Dvorak users of the world scored a little victory this week. The TextExpander team at SmileOnMyMac fixed the problem with the Mac OS Dvorak-Qwerty keyboard layout, detailed in an earlier View from the Dock post.
A recap of this bug: when using the Mac OS Dvorak-Qwerty option, TextExpander did not previously work. Now it does. How did this come to pass? Me and at least one other user asked that it be fixed. And it was fixed, very promptly. I’d like to thank SmileOnMyMac for listening. I am a very satisfied customer. And here’s more unsolicited praise for TextExpander — it saves me an amazing amount of time (I just used it to add the previous Em dash). My wife is a devoted user, too. She uses TextExpander to save keystrokes on her website.
Now I am going to try to get Adobe to fix their Creative Suite. Unfortunately, I must still switch to the QWERTY keyboard layout when I’m using PhotoShop and the other Adobe apps, and I shouldn’t have to do this. Maybe it will be fixed if Apple buys Adobe!
If you do your typing on a Mac and you use Dvorak, I want to ensure you know that you can quickly toggle between Qwerty and Dvorak (or Dvorak-Qwerty, or other languages). Once you enable these option in the International Preference Pane (found under Apple’s System Preferences), you can choose to show this input menu in the Apple Menu Bar. You may then quickly toggle between the different keyboard layouts using a keyboard shortcut of your choice (I use option-command-space).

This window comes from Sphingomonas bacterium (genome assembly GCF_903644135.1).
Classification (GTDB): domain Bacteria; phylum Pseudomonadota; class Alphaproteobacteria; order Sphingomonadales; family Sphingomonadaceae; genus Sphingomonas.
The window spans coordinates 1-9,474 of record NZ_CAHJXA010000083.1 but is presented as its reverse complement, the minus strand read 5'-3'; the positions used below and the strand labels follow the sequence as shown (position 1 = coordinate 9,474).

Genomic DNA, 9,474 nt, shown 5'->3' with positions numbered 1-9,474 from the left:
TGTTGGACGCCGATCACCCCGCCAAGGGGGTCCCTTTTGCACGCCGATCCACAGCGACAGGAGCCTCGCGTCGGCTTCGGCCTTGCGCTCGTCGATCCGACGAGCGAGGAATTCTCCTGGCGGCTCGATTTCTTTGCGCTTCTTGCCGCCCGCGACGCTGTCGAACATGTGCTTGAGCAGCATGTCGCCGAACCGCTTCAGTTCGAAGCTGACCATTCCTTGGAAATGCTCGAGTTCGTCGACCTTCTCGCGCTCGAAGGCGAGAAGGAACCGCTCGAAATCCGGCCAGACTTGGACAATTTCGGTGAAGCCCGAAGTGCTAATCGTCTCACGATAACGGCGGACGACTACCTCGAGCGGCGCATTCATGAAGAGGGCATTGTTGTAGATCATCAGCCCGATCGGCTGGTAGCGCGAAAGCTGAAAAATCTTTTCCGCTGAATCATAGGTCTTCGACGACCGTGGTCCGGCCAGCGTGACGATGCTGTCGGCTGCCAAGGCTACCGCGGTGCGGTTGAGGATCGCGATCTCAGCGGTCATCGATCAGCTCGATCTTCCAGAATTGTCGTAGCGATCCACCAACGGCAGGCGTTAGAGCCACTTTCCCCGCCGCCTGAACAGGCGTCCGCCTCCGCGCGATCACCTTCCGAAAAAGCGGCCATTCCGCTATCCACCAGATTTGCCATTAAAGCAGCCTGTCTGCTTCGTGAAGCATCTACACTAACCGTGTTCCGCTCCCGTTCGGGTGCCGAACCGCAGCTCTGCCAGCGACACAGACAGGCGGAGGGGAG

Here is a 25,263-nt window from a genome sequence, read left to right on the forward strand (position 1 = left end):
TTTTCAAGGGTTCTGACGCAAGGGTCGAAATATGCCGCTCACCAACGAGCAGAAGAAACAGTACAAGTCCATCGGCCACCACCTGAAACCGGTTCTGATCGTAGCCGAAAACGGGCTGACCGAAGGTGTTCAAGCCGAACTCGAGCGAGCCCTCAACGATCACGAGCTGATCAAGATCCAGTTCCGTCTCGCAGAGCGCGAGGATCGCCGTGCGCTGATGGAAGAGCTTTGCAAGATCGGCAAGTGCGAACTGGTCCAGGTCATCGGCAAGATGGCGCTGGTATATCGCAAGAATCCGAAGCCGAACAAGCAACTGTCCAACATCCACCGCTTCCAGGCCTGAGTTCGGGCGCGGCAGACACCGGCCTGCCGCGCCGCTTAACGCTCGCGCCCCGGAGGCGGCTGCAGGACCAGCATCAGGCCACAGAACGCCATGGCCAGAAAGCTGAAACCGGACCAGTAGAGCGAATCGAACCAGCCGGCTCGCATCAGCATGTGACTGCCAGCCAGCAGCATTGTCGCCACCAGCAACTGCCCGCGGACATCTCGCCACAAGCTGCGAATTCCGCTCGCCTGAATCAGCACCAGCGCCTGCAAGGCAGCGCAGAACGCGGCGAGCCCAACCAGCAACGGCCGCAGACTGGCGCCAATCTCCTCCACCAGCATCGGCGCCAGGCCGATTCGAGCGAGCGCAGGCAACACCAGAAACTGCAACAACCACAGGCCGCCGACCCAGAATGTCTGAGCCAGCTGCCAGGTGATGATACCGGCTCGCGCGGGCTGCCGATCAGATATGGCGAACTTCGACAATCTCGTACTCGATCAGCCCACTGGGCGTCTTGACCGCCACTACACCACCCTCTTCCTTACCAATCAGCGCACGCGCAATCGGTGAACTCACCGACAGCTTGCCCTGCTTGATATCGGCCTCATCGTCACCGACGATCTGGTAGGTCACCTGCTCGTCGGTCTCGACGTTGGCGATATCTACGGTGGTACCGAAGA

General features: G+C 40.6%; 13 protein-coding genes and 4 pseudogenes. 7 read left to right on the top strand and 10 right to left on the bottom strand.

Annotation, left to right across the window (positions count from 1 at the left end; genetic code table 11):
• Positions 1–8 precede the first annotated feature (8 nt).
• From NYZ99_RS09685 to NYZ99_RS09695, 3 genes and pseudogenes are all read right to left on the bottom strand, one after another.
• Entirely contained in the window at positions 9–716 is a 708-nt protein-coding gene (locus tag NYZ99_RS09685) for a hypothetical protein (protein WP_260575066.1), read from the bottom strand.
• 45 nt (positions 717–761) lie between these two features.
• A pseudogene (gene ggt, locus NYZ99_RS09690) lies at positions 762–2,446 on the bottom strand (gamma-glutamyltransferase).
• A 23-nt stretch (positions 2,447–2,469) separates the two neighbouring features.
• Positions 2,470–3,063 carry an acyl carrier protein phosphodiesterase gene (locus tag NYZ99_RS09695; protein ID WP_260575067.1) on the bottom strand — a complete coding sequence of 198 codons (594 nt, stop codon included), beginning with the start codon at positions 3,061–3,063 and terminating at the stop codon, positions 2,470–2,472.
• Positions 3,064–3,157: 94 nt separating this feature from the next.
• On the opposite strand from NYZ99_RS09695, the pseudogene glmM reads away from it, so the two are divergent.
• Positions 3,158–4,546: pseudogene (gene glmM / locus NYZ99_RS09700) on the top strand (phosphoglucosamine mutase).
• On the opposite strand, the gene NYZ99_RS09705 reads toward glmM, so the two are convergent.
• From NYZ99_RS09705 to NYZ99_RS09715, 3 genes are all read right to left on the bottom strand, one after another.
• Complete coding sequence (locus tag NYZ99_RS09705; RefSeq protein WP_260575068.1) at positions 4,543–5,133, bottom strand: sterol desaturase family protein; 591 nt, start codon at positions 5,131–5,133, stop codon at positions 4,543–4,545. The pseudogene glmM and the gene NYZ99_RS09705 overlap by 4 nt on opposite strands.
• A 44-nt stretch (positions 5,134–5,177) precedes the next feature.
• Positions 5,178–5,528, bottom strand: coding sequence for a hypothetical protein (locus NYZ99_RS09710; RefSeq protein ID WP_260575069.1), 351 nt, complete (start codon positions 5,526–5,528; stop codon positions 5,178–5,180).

A quick reminder: if you use Windows, check out SkyEnergy’s HotKeyz. This little freeware program allows you to easily remap shortcut keys (paste, save, copy, etc.) to match the QWERTY key positions while using the Dvorak layout. It works quite well.
Finally, I want to point out a new development that is full of potential for those of us who use alternative typing layouts. I don’t know about you, but I’d like to look down at my keyboard and actually see the Dvorak layout. I may be able to do just that in the not-to-distant future. Check out this ArsTechnica report about a recent Apple patent for a dynamically controlled keyboard.
Imagine a keyboard with organic LEDs on each key. If you’re curious about the possibilities, see Art Lebedev’s Optimus Maximus (it’s available now, if you can afford it). I imagine a future Apple keyboard that displays the Dvorak keys, then dynamically displays QWERTY keys when I press a command-key combination. And I envision my keyboard dynamically changing to display game-specific commands or key combinations for shortcut-intensive programs like Photoshop or Final Cut Studio. This is surely the keyboard of the future, and I can’t wait to get one.